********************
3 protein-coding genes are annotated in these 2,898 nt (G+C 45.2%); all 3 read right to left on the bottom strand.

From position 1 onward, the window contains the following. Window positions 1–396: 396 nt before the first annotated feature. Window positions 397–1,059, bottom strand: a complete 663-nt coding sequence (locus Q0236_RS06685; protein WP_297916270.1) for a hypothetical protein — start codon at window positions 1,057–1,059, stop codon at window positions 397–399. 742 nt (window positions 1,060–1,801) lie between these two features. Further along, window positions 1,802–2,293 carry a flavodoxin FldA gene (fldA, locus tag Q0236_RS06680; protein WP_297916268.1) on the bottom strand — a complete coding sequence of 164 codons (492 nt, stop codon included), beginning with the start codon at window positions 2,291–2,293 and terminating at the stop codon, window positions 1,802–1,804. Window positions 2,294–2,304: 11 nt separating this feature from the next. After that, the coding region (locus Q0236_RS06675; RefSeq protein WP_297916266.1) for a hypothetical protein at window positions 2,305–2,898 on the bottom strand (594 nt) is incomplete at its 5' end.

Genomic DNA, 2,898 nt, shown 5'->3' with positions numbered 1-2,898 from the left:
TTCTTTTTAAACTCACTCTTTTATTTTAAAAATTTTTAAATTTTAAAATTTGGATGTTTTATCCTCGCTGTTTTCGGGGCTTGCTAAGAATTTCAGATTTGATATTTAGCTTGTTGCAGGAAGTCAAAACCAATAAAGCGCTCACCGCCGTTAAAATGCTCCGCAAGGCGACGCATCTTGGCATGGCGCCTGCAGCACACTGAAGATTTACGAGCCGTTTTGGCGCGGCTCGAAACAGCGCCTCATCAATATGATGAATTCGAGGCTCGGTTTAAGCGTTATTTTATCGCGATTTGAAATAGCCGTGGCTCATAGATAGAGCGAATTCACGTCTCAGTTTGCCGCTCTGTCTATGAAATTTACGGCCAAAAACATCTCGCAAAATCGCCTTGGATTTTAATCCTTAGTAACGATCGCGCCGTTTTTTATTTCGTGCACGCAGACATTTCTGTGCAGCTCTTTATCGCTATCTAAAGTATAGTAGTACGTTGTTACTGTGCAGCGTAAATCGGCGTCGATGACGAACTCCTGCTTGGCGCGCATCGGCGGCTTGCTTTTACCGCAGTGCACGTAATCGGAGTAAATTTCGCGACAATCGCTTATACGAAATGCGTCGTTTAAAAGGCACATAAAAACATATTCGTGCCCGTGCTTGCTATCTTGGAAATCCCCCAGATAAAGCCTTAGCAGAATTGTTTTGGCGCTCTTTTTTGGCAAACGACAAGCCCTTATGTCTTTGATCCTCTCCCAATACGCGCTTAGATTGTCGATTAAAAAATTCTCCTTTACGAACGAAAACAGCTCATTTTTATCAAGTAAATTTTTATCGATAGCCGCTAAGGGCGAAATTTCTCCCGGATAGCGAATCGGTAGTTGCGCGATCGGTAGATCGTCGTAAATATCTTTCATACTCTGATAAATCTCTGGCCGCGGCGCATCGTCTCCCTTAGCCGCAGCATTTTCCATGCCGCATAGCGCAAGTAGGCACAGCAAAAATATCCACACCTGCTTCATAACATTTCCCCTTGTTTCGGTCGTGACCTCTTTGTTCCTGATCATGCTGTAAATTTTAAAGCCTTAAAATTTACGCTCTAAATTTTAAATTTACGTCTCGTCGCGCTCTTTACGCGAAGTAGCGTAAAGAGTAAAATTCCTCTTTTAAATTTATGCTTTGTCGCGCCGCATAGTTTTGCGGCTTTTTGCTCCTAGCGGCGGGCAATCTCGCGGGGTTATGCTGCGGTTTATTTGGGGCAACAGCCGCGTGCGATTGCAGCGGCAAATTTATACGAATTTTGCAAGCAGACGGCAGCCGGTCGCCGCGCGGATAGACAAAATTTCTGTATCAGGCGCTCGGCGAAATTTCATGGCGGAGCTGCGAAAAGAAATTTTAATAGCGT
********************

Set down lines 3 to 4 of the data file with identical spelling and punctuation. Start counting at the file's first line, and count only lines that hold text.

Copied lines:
Genomic DNA, 2,898 nt, shown 5'->3' with positions numbered 1-2,898 from the left:
TTCTTTTTAAACTCACTCTTTTATTTTAAAAATTTTTAAATTTTAAAATTTGGATGTTTTATCCTCGCTGTTTTCGGGGCTTGCTAAGAATTTCAGATTTGATATTTAGCTTGTTGCAGGAAGTCAAAACCAATAAAGCGCTCACCGCCGTTAAAATGCTCCGCAAGGCGACGCATCTTGGCATGGCGCCTGCAGCACACTGAAGATTTACGAGCCGTTTTGGCGCGGCTCGAAACAGCGCCTCATCAATATGATGAATTCGAGGCTCGGTTTAAGCGTTATTTTATCGCGATTTGAAATAGCCGTGGCTCATAGATAGAGCGAATTCACGTCTCAGTTTGCCGCTCTGTCTATGAAATTTACGGCCAAAAACATCTCGCAAAATCGCCTTGGATTTTAATCCTTAGTAACGATCGCGCCGTTTTTTATTTCGTGCACGCAGACATTTCTGTGCAGCTCTTTATCGCTATCTAAAGTATAGTAGTACGTTGTTACTGTGCAGCGTAAATCGGCGTCGATGACGAACTCCTGCTTGGCGCGCATCGGCGGCTTGCTTTTACCGCAGTGCACGTAATCGGAGTAAATTTCGCGACAATCGCTTATACGAAATGCGTCGTTTAAAAGGCACATAAAAACATATTCGTGCCCGTGCTTGCTATCTTGGAAATCCCCCAGATAAAGCCTTAGCAGAATTGTTTTGGCGCTCTTTTTTGGCAAACGACAAGCCCTTATGTCTTTGATCCTCTCCCAATACGCGCTTAGATTGTCGATTAAAAAATTCTCCTTTACGAACGAAAACAGCTCATTTTTATCAAGTAAATTTTTATCGATAGCCGCTAAGGGCGAAATTTCTCCCGGATAGCGAATCGGTAGTTGCGCGATCGGTAGATCGTCGTAAATATCTTTCATACTCTGATAAATCTCTGGCCGCGGCGCATCGTCTCCCTTAGCCGCAGCATTTTCCATGCCGCATAGCGCAAGTAGGCACAGCAAAAATATCCACACCTGCTTCATAACATTTCCCCTTGTTTCGGTCGTGACCTCTTTGTTCCTGATCATGCTGTAAATTTTAAAGCCTTAAAATTTACGCTCTAAATTTTAAATTTACGTCTCGTCGCGCTCTTTACGCGAAGTAGCGTAAAGAGTAAAATTCCTCTTTTAAATTTATGCTTTGTCGCGCCGCATAGTTTTGCGGCTTTTTGCTCCTAGCGGCGGGCAATCTCGCGGGGTTATGCTGCGGTTTATTTGGGGCAACAGCCGCGTGCGATTGCAGCGGCAAATTTATACGAATTTTGCAAGCAGACGGCAGCCGGTCGCCGCGCGGATAGACAAAATTTCTGTATCAGGCGCTCGGCGAAATTTCATGGCGGAGCTGCGAAAAGAAATTTTAATAGCGT